1. The Nasser regime was characterized as a military regime in which military officers and ex-officers occupied central and dominant positions in the economic-political system. The July Revolution of 1952 by the Free Officers implied such orientation, because they had carried out the Revolution without the participation of any other civilian groups. This reflected their intention to continue to occupy the position of political power. Under the Nasserite regime, the strategic offices in the government and state organizations were occupied by the Free Officers, who attemped to control state apparatus through their political influence. But through the passage of time, this system has undergone change. In the midsixties and later, the influence of the technocrats increased due to the rapid expansion of the state apparatus. From the beginning of the sixties the Egyptian bureaucracy was expanded through the adoption of “Arab Socialism” as an official ideology, which demanded large scale nationalization of the economy. Military officers. could not manage such expanded organizations without the. aid of professional technocrats, whose political status was thus strengthened. Of course, they were still under the control of military officers, but they began to emerge as an important political force. This trend continued and, especially after the defeat of the June War in 1967, the balance between the two political forces began to change and it became unstable. At the same time, other objective changes coincided with this trend: a change in the army and military officers. As the military establishment expanded, military officers became less inclined to become engaged in a kind of political lobbying. In the 1960s, there was no room to carry out a movement similar to that of the Free Officers, who changed from being “the vanguard of the Revolution” to being “professional army officers.” 2. Even before the defeat in the June War, Nasser's Egypt faced a difficult situation, Nasser being forced to reassess national strategy. The Syrian secession from the United Arab Republic in 1961 led to the breakup of the union which symbolized the success of the Pan-Arab nationalist movement. From 1962 onwards Egyptian involvement in the Yemen Civil War followed, but this led to the deterioration of Egyptian-Saudi relations and, furthermore, conflict with the United States. These events had a great impact upon the economic situation as well as politics. Nasser tried to search for a new alternative in order to overcome these difficulties. One of his efforts as such was to reshuffle his cabinet. The Zakariyya Mohieddin Cabinet was thus formed to reorient Egyptian policy and especially to reactivate her deteriorated economy. But this attempt failed and Egypt entered a war with Israel in 1967. 3. The defeat in the June War further worsened Egypt's critical situation. By Israel's occupation of the Sinai Peninsula, Egypt lost two promising sources of foreign currency: money from the ships passing through the Suez canal, and oil in the Sinai. In addition to such economic impact, Egyptian leadership and prestige in the Arab world were greatly damaged. One of the important changes after the war was the decisive dependence of Egypt on the Soviet Union militarily and economically. This development restricted her freedom of action in international politics. Domestically the defeat created a crisis in Nasser's political legitimacy, because the growth of anti-military feelings among the population was a serious challenge to his military regime. Against this background, Ali Sabri, one of the Nasserite power elites, whose political base was in the Arab Socialist Union, the only political party in Egypt, capitalized on these feeling in the power struggle with the military. He succeeded in expanding his own political influence. Under strong criticism, armed forces had to recede.
The purpose of this paper is to examine various aspects of the “liberalization” policy undertaken on the initiative of Sadat in 1974, concentrating particularly on the country's economic and socio-political conditions. First, the “open-door” policy aimed to achieve economic development mainly by depending on external financing—economic aid and private investment extracted from the Western major powers and oil-producing Arab countries. For instance, U. S. president Nixon promised large-scale economic aid to the tune of two billion dollars when he visited Egypt in June, 1974. As a matter of fact, both domestic private capital and foreign capital did not flow into the manufacturing sector, which was a sector with a high investment risk, but was rather concentrated in the commercial sector, real estate in urban areas and agricultural land for commercial crops. Also the gap between the rich and poor widened. While a few nouveaux riches appeared, being parasites on foreign capital, the living standard of the middle and lower classes —at least 90 percent of Egypt's population— did not show a significant sign of improvement. The food riots which erupted in January, March, 1975 and January, 1977 reflected such discontent of the poor. Second, in the socio-political realm, Sadat incorporated a controlled multi-party system in November, 1976 although its institutionalization was incomplete from the point of view of parliamentary democracy. It is very doubtful whether Sadat intended to allow plural political parties to compete for power. Probably, as David Hirst and Irene Beeson indicate, he intended to make the National Assembly play a new role—the role of “lightning conductor” to prevent the anticipated eruption of the discontent of the poor. But on the positive side, the minority parties such as the Liberal Socialist Party were given the opportunity to express their criticism of the regime through debates in the National Assembly and the publication of their party organ. Also, importantly, under the Sadat regime, the police-state and reign-of-terror factor which had been characteristic of the Nasser regime lessened, so that a feeling ofrelease and a sense of freedom could be seen in civil life. On the other side of the coin, however, anti-regime movements, such as the Islamic fundamentalists' movement which led to the assassination of Sadat in October, 1981, gathered momentum, especially with the mounting economic discontent of the poor as a catalyst. The problems that the Egyptian economy are facing are very serious and common to the developing countries in general. To promote political liberalization under such conditions does not so much mean to increase the structural legitimacy of the regime as to amplify the anti-regime movements. This points to the slow-down of political democratization in the foreseeable future. Indeed as John Waterbury indicates, “Egypt is the prisoner of its economy.” And Egypt's case of the interwining of politico-economic problems can be generally seen throughout the Arab states, regardless of the state form; kingdom, republic, military or socialist regime.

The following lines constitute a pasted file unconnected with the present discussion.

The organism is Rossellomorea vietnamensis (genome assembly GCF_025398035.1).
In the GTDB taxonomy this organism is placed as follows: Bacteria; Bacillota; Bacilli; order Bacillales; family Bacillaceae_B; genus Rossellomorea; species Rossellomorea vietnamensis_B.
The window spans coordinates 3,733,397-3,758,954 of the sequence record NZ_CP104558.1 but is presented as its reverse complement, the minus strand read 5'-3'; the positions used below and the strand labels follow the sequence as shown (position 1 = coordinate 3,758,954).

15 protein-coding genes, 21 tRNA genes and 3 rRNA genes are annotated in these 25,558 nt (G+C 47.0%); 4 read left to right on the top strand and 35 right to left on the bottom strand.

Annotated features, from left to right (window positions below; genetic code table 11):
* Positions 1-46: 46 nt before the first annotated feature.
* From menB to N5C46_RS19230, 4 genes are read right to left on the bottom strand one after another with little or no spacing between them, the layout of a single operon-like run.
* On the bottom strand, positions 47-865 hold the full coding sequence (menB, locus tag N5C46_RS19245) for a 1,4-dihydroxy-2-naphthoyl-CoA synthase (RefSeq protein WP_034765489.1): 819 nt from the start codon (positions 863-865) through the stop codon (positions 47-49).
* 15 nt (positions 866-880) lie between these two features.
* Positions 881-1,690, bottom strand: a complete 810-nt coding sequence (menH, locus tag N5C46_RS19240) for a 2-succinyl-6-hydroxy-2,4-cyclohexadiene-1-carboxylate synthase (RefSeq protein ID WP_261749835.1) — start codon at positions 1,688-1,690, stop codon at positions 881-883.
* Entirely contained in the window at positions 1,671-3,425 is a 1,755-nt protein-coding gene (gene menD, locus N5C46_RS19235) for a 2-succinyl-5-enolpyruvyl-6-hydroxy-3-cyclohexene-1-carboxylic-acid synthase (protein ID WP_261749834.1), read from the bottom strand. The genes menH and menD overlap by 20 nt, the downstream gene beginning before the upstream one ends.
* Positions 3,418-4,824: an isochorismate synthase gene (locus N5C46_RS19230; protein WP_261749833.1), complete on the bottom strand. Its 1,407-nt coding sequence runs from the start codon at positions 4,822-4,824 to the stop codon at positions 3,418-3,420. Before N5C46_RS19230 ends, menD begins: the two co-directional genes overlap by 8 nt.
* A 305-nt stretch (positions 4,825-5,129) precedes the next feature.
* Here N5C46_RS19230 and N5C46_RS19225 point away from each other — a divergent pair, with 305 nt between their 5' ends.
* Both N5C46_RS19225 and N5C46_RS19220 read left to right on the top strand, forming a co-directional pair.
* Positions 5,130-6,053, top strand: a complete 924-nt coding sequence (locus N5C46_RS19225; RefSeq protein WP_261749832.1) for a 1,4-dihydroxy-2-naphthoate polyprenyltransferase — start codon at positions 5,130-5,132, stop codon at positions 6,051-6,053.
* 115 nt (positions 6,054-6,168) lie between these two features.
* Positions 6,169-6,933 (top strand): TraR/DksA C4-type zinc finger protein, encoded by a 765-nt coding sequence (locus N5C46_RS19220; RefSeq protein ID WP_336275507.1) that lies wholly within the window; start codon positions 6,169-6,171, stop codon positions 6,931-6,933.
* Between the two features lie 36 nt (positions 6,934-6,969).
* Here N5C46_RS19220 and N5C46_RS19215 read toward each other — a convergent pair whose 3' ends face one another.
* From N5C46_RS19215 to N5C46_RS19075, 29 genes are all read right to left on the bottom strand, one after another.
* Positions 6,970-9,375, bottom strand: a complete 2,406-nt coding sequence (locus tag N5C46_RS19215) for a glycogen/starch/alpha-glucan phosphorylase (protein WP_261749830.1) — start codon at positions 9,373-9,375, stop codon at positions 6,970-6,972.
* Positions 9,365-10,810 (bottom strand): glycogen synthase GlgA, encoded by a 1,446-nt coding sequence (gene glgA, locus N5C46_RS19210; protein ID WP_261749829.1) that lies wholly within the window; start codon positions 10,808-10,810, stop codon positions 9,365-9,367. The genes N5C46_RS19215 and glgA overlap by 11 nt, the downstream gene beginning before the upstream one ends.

The purpose of this paper is to shed a new light on the question of why it has been so difficult to solve the Palestine problem. The emphasis is put on the psychological framework within which the Arabs could have been able to accept the existence of Israel. My conclusion is that Israel was too new and strange for the Arabs to accept. The period dealt with here was when the Arabs and the Jews were engaged in diplomacy to settle some disputes which made it difficult to enjoy peace in or around Palestine. The most serious points at dispute were those of the repatriation or resettlement of Palestinian refugees, and the territorial adjustment of the 1947 UN Partition version. The year 1949 began with the armistice negotiation between Egypt and Israel at Rhodes, under UN auspices. The other Arab countries took part in admistise negotiations successively. Independently, a general peace settlement was pursued in another UN commission: the Conciliation Commission for Palestine (CCP). CCP was in essence the instrument of American Palestine policy. America was one of the three member countries of CCP. The armistice negotiations were almost completely successful. In contrast, by as early as the summer of 1949, CCP failed in attaining peace, or even bringing both parties to the same conference table. This failure has been said to result from various causes. The greatest one, I think, is that none of the parties in the CCP had a perspective of what international political order was to be established in Palestine after the first military collision of the two stubbornly nationalistic peoples. After the possibility of a comprehensive peace settlement disappeared, the only way to bring about peace was by a bilateral agreement between Jordan and Israel. This secret peace negotiation made steady progress in a few months, but the opposition both within and without Jordan blocked final agreement. For any Arab nation, the Palestine problem was and continues to be by no means an external problem. The fate of Palestine bore upon the identity of the Arabs, who were eagerly striving to get rid of Western domination. The Arabs' refusal to accept Israel terminated in “an agreed indifference” to the Jews. On the first April 1950, the Arab League decided that any member state should be eliminated from the Arab community if it had any contact with Israel. This decision still holds true even after about thirty years have passed since this decision was made. It is this as well as Israeli rejectionism that seems the biggest psychological barrier to the peace of Palestine.